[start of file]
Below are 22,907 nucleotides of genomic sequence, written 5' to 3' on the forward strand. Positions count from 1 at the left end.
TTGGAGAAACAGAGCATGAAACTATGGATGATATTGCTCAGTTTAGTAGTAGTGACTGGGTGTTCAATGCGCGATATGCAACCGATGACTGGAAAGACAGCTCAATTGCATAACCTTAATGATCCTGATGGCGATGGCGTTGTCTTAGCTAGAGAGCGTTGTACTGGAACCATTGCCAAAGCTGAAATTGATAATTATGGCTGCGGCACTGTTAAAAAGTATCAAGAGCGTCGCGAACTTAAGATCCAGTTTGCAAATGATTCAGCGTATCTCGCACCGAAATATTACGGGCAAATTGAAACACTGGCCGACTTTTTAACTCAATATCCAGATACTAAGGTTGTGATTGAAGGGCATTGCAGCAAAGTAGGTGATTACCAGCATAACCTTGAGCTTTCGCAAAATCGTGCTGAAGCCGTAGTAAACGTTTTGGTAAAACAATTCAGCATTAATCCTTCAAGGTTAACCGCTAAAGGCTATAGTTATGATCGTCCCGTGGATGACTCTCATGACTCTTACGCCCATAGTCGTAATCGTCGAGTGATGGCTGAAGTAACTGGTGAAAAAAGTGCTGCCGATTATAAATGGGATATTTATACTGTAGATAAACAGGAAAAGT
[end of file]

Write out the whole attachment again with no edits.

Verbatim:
Below are 22,907 nucleotides of genomic sequence, written 5' to 3' on the forward strand. Positions count from 1 at the left end.
TTGGAGAAACAGAGCATGAAACTATGGATGATATTGCTCAGTTTAGTAGTAGTGACTGGGTGTTCAATGCGCGATATGCAACCGATGACTGGAAAGACAGCTCAATTGCATAACCTTAATGATCCTGATGGCGATGGCGTTGTCTTAGCTAGAGAGCGTTGTACTGGAACCATTGCCAAAGCTGAAATTGATAATTATGGCTGCGGCACTGTTAAAAAGTATCAAGAGCGTCGCGAACTTAAGATCCAGTTTGCAAATGATTCAGCGTATCTCGCACCGAAATATTACGGGCAAATTGAAACACTGGCCGACTTTTTAACTCAATATCCAGATACTAAGGTTGTGATTGAAGGGCATTGCAGCAAAGTAGGTGATTACCAGCATAACCTTGAGCTTTCGCAAAATCGTGCTGAAGCCGTAGTAAACGTTTTGGTAAAACAATTCAGCATTAATCCTTCAAGGTTAACCGCTAAAGGCTATAGTTATGATCGTCCCGTGGATGACTCTCATGACTCTTACGCCCATAGTCGTAATCGTCGAGTGATGGCTGAAGTAACTGGTGAAAAAAGTGCTGCCGATTATAAATGGGATATTTATACTGTAGATAAACAGGAAAAGT